Joy Behar and Whoopie Goldberg decided recently in a conversation on national television that it's been a traumatic year for white people in America because they haven't got used to the idea of having a black president.
Talk about a credibility gap. Having these two beans-for-brains women give political commentary is like having Betty Crocker and the Pillsbury Dough Boy analyze a Shakespeare play. You have to be as dumb as a box of rocks either to believe them or to listen to them in the first place. To chalk up the “trauma” to racism or skin color is worse than shallow; it’s political attention deficit disorder. “Deep thoughts” from Joy and Whoopi are about like “Deep Thoughts” on Saturday Night Live.
If you want to talk about trauma in America in the past year, acknowledge that during this period of time there has been a concerted effort by this administration to dismantle the Constitution and fundamentally transform the country; it’s only coincidental that the ideologue behind it is black. He told us that’s what he wanted to do; and now people are shocked that he's doing it. And he lies. That tends to destroy trust, too. Furthermore, he doesn’t believe militant Islamic terrorists hate us enough to want to kill us. You can’t solve that problem with the kind of head-in-the-sand denial of reality that our foreign policy has become in the hands of this administration. Charm and charisma don't constitute dynamic leadership. We are in trouble. We need informed vigilance in the population and in elected officials. And we need to pray for our country daily.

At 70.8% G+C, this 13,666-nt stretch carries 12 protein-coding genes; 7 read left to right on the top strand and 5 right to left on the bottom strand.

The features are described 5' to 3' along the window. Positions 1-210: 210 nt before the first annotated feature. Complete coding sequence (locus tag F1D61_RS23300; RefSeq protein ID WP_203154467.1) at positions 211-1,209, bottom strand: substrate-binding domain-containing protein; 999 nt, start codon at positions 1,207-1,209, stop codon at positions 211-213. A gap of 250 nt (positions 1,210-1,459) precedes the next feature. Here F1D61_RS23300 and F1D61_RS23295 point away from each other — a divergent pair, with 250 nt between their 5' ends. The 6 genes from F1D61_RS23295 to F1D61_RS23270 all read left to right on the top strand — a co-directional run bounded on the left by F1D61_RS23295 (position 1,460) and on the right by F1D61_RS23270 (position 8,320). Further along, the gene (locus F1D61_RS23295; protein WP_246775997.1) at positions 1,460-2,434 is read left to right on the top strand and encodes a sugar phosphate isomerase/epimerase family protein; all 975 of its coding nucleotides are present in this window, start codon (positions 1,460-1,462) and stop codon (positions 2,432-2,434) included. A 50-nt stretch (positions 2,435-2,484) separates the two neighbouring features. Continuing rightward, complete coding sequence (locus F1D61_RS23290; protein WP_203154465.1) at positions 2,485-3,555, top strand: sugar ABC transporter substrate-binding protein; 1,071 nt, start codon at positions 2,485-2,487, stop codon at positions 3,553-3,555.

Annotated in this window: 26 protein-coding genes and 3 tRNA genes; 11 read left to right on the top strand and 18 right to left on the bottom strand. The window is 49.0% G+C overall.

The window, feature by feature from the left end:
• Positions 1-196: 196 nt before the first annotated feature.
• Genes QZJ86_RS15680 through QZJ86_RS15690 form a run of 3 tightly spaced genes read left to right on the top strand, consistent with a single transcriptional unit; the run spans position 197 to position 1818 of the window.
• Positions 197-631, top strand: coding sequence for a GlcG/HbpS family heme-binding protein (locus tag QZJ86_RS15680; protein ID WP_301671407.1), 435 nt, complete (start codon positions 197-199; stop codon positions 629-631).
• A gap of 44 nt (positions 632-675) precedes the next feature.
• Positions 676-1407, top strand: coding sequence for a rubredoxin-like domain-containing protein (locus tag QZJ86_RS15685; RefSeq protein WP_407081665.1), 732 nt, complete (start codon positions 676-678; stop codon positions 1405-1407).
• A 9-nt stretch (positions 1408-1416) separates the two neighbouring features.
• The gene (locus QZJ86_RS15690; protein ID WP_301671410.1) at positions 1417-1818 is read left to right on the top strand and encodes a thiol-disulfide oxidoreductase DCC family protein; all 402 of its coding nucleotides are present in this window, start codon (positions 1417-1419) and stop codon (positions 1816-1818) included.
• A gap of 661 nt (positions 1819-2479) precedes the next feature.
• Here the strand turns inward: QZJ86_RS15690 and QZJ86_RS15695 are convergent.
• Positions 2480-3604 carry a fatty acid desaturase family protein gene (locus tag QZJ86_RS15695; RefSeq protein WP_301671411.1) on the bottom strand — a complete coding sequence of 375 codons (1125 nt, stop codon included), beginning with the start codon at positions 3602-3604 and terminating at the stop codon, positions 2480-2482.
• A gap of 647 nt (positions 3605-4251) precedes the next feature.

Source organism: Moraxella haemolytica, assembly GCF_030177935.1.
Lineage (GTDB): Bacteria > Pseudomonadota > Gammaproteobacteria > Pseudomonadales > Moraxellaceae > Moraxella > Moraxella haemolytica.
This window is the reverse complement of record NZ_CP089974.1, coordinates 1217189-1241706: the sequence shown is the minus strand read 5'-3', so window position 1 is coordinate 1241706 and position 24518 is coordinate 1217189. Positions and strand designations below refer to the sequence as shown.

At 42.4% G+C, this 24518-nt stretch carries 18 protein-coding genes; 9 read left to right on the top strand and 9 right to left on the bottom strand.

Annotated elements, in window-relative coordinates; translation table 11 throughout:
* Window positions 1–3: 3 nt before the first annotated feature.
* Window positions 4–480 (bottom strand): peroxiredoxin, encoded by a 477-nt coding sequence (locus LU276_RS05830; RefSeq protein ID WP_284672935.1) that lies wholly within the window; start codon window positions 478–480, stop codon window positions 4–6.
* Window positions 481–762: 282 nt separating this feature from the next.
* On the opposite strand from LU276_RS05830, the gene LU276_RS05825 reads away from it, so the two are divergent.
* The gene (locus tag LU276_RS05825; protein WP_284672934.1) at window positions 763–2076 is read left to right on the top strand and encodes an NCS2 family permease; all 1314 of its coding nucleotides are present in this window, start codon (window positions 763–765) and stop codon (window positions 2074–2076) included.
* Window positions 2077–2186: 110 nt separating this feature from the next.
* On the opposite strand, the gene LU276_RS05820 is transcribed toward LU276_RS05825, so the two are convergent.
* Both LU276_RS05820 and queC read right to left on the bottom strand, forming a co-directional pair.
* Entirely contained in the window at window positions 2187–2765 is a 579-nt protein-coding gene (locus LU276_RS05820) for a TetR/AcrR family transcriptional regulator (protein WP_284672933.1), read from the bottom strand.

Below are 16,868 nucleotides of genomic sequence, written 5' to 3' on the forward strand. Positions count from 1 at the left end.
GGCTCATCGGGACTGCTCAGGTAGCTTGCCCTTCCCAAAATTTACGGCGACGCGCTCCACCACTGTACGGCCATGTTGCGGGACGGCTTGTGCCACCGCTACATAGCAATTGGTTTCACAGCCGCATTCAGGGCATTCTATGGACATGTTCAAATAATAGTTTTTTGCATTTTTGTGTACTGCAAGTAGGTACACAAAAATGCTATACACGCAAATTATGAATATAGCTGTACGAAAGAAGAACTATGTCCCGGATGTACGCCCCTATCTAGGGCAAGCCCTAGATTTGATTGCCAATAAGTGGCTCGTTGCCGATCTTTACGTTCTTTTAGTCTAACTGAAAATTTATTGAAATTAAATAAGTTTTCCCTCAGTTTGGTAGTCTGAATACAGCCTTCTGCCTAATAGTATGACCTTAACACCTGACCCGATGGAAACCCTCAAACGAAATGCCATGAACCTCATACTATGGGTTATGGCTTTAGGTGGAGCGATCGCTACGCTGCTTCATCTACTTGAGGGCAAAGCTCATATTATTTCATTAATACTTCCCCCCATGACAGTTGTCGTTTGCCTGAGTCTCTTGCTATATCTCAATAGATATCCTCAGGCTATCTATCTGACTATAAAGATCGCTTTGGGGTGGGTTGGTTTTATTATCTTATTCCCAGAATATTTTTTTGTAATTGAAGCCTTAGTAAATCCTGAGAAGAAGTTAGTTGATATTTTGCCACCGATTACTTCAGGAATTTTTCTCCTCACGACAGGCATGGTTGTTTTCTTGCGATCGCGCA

Saturday, January 30, 2010
Thursday, January 21, 2010
Yesterday was an anniversary of sorts. It's been one year since an orthopedic surgeon opened my left leg, removed the arthritis-damaged knee joint and put in a prosthetic. Now I can get around pretty well on my own, having advanced from walker to cane to independence. Walking is easier than standing, but Sunday I stood for half an hour to give a lesson. Shopping isn't that bad, and neither is walking through parking lots or the halls at church. On February 17 it's the first anniversary of the right knee, which turned out to be the more difficult of the two surgeries. I still haven't gotten used to being aware of the prosthetics. They are heavier than the bones they replaced, and I can still feel them. I still walk "older" than I am, but I'm so much better than I was a year ago. Continued exercise (all rehab all the time) will change that over time. I found out about a therapy pool near the hospital that's available to us for a slight membership fee, so we're going to check that out.